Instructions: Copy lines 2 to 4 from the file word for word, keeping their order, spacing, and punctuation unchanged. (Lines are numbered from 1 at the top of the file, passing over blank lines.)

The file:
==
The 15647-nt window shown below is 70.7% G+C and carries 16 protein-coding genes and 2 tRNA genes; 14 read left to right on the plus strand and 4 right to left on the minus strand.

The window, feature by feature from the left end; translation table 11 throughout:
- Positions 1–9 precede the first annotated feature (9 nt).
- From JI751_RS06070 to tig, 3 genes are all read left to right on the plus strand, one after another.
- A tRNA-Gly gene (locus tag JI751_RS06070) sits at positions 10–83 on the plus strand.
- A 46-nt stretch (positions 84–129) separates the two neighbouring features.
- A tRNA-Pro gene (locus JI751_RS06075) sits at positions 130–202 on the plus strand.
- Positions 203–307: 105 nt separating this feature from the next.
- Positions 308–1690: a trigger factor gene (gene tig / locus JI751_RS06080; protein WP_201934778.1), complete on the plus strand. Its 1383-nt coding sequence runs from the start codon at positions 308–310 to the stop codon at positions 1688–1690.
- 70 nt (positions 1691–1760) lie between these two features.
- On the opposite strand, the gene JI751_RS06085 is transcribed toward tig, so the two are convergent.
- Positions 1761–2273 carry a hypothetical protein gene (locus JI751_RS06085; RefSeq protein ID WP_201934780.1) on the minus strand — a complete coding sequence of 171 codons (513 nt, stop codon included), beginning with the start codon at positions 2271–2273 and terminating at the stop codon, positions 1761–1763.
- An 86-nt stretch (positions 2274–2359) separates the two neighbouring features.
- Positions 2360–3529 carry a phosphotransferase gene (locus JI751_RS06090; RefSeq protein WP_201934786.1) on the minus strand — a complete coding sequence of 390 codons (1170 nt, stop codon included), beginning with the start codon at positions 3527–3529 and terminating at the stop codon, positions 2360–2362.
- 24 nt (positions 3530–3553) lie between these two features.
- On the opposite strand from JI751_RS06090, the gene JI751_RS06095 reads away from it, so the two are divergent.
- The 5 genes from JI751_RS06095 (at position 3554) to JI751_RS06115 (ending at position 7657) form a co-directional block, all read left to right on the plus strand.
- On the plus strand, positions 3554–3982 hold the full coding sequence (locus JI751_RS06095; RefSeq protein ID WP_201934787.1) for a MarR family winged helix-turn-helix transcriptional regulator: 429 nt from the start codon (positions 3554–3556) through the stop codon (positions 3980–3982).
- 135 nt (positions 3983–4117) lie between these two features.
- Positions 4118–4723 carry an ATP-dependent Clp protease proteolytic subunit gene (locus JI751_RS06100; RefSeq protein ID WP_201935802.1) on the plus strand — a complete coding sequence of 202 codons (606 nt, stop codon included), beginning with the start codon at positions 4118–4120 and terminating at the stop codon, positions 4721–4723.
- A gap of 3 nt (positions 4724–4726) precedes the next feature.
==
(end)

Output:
The window, feature by feature from the left end; translation table 11 throughout:
- Positions 1–9 precede the first annotated feature (9 nt).
- From JI751_RS06070 to tig, 3 genes are all read left to right on the plus strand, one after another.